Conclusions: Caffeic acid treatment reduced bacterial growth and resulted in a decreased number of colony formation. The simultaneous effect of caffeic acid and laser at three time courses showed a synergic effect in reducing colony formation compared to the control and caffeic acid, and laser alone.

Keywords: Caffeic Acid; Laser Therapy; Low-Level; Minimum Inhibitor Concentration; Pseudomonas aeruginosa

1. Background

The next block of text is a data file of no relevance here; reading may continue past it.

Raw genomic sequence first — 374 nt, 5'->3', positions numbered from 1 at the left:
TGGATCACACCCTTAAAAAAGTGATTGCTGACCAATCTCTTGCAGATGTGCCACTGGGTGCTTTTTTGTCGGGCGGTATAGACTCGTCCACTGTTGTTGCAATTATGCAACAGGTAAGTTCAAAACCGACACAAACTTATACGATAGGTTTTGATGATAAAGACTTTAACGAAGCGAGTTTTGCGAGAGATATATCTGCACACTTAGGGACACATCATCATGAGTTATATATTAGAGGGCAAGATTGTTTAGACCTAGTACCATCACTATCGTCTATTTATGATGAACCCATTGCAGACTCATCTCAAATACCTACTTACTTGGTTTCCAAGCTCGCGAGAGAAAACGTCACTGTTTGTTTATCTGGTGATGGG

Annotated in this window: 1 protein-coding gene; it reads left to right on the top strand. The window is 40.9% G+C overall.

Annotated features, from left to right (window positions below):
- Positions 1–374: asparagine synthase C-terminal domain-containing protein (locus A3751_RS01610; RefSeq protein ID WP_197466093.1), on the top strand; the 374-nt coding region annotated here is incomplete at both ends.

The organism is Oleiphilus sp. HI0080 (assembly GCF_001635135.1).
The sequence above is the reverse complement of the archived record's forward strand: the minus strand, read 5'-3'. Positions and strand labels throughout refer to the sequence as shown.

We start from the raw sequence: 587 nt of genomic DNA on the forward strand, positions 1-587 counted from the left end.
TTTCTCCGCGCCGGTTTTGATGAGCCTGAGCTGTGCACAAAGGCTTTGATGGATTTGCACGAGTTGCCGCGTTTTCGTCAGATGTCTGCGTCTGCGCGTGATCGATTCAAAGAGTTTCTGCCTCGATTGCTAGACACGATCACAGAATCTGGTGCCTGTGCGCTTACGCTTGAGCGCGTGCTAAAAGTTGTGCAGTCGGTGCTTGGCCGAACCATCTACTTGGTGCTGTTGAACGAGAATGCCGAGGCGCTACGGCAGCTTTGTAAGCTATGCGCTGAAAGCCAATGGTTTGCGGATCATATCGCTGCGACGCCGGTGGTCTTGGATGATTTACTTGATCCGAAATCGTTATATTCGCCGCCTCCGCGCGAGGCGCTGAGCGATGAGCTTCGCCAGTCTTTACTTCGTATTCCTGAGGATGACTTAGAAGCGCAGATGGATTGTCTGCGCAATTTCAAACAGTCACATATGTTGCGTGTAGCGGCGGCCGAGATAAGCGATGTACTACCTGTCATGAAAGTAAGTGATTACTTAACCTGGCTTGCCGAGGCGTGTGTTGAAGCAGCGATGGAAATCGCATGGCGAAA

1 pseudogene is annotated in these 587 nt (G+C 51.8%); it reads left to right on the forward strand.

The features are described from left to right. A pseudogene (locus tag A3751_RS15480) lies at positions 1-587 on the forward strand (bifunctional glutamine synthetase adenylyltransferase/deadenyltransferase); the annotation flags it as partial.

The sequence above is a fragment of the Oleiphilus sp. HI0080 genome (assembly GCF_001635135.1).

Pseudomonas aeruginosa is a non-fermentative, aerobic, gram-negative rod that normally lives in moist environments (1, 2). Pseudomonas aeruginosa is typically an opportunistic pathogen that seldom causes disease in healthy subjects. Normally, for an infection to occur, some disruption of physical barriers (skin or mucous membranes) or an underlying dysfunction of immune defense mechanisms, such as neutropenia, is necessary (3). The virulence mechanisms of P. aeruginosa are complex and only partially understood. Adherence mediated by pili and other adhesions appear to be important for the colonization of mucous membranes and other surfaces (4, 5). Furthermore, the production of a mucoid exopolysaccharide matrix that surrounds the cells and anchors them to each other and to the environment is important for growth as a biofilm, in which the bacterial cells are protected from the host innate and immune defenses and are overall less susceptible to antibiotics (6-9). A role for tissue damage and invasion has been recognized for a number of products secreted by P. aeruginosa, including elastase, alkaline protease, cytotoxin, phospholipase C and rhamnolipid (10, 11). Caffeic acid phenethyl esters (CAPE) (2-phenyl ethyl 3 (3, 4-dihydroxyphenyl) -2-propenoate), exhibits a broad spectrum of biological activities including antibacterial, anti-inflammatory, antiviral, antiatherosclerotic, antiproliferative, neuroprotective, and antitumoral actions (12, 13). Phenethyl caffeic acid esters, similar to frolic and chlorogenic acids, show antibacterial, anti-mutageneic, and antiviral activities (14). Several studies have shown the antibacterial effects of these components, e.g. diphenyl esters of caffeic acid act as highly effective antimicrobial agents against staphylococcal bacteria, Bacillus subtilis, and Pseudomonas aeruginosa (15). Low power laser irradiation (LPLI) has been used for a variety of clinical applications where it is thought to promote certain processes without inducing any thermal effects. Studies have demonstrated that laser-powered treatment will be useful for the treatment of many cases of infection caused by bacteria such as P. aeruginosa (16). Thus, we aimed to investigate the effect of low-power laser irradiation (LPLI) on bacterial growth. Decrease in bacterial growth of P. aeruginosa after irradiation with 810 nm laser (0.03.W/cm2) could potentially benefit wound infections (17).